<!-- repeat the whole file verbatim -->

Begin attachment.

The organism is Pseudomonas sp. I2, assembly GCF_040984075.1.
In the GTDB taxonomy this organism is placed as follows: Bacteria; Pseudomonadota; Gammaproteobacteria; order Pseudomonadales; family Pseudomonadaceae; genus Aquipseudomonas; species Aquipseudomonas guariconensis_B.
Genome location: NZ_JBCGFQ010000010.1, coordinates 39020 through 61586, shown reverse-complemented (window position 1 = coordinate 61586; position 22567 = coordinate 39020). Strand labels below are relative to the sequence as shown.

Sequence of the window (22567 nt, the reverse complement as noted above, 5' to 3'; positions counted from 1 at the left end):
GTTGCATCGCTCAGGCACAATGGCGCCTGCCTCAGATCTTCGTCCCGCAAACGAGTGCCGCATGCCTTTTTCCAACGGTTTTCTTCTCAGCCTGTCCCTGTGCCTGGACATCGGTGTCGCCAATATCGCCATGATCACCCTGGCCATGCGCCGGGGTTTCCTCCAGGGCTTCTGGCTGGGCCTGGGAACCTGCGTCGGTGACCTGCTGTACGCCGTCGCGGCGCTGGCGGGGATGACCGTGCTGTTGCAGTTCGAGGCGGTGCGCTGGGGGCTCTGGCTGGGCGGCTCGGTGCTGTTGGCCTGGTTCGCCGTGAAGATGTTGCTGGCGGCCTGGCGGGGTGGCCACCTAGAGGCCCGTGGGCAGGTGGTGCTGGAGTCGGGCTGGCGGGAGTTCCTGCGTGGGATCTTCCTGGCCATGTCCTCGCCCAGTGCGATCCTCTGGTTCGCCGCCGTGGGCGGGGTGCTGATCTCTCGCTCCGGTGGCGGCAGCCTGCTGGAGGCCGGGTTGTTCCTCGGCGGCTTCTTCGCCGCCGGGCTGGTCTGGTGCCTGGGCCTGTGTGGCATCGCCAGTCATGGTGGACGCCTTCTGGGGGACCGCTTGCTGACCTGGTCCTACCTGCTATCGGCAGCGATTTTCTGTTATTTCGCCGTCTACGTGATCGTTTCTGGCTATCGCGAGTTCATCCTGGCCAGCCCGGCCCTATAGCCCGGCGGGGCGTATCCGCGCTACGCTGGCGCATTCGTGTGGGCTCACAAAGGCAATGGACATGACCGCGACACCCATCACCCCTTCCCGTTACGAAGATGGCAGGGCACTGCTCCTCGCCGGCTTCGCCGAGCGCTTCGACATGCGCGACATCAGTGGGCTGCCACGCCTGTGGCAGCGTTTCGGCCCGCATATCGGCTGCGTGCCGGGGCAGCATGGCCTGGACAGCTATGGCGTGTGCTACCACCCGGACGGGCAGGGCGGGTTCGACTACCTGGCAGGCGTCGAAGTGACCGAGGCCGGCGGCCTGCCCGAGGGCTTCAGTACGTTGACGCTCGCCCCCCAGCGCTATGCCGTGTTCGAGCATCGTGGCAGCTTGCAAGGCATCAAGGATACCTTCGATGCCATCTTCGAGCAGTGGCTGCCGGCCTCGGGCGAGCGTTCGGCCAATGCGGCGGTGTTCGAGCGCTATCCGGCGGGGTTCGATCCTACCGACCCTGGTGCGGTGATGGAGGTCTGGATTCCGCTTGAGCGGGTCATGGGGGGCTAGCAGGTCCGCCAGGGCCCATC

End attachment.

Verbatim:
The organism is Pseudomonas sp. I2, assembly GCF_040984075.1.
In the GTDB taxonomy this organism is placed as follows: Bacteria; Pseudomonadota; Gammaproteobacteria; order Pseudomonadales; family Pseudomonadaceae; genus Aquipseudomonas; species Aquipseudomonas guariconensis_B.
Genome location: NZ_JBCGFQ010000010.1, coordinates 39020 through 61586, shown reverse-complemented (window position 1 = coordinate 61586; position 22567 = coordinate 39020). Strand labels below are relative to the sequence as shown.

Sequence of the window (22567 nt, the reverse complement as noted above, 5' to 3'; positions counted from 1 at the left end):
GTTGCATCGCTCAGGCACAATGGCGCCTGCCTCAGATCTTCGTCCCGCAAACGAGTGCCGCATGCCTTTTTCCAACGGTTTTCTTCTCAGCCTGTCCCTGTGCCTGGACATCGGTGTCGCCAATATCGCCATGATCACCCTGGCCATGCGCCGGGGTTTCCTCCAGGGCTTCTGGCTGGGCCTGGGAACCTGCGTCGGTGACCTGCTGTACGCCGTCGCGGCGCTGGCGGGGATGACCGTGCTGTTGCAGTTCGAGGCGGTGCGCTGGGGGCTCTGGCTGGGCGGCTCGGTGCTGTTGGCCTGGTTCGCCGTGAAGATGTTGCTGGCGGCCTGGCGGGGTGGCCACCTAGAGGCCCGTGGGCAGGTGGTGCTGGAGTCGGGCTGGCGGGAGTTCCTGCGTGGGATCTTCCTGGCCATGTCCTCGCCCAGTGCGATCCTCTGGTTCGCCGCCGTGGGCGGGGTGCTGATCTCTCGCTCCGGTGGCGGCAGCCTGCTGGAGGCCGGGTTGTTCCTCGGCGGCTTCTTCGCCGCCGGGCTGGTCTGGTGCCTGGGCCTGTGTGGCATCGCCAGTCATGGTGGACGCCTTCTGGGGGACCGCTTGCTGACCTGGTCCTACCTGCTATCGGCAGCGATTTTCTGTTATTTCGCCGTCTACGTGATCGTTTCTGGCTATCGCGAGTTCATCCTGGCCAGCCCGGCCCTATAGCCCGGCGGGGCGTATCCGCGCTACGCTGGCGCATTCGTGTGGGCTCACAAAGGCAATGGACATGACCGCGACACCCATCACCCCTTCCCGTTACGAAGATGGCAGGGCACTGCTCCTCGCCGGCTTCGCCGAGCGCTTCGACATGCGCGACATCAGTGGGCTGCCACGCCTGTGGCAGCGTTTCGGCCCGCATATCGGCTGCGTGCCGGGGCAGCATGGCCTGGACAGCTATGGCGTGTGCTACCACCCGGACGGGCAGGGCGGGTTCGACTACCTGGCAGGCGTCGAAGTGACCGAGGCCGGCGGCCTGCCCGAGGGCTTCAGTACGTTGACGCTCGCCCCCCAGCGCTATGCCGTGTTCGAGCATCGTGGCAGCTTGCAAGGCATCAAGGATACCTTCGATGCCATCTTCGAGCAGTGGCTGCCGGCCTCGGGCGAGCGTTCGGCCAATGCGGCGGTGTTCGAGCGCTATCCGGCGGGGTTCGATCCTACCGACCCTGGTGCGGTGATGGAGGTCTGGATTCCGCTTGAGCGGGTCATGGGGGGCTAGCAGGTCCGCCAGGGCCCATC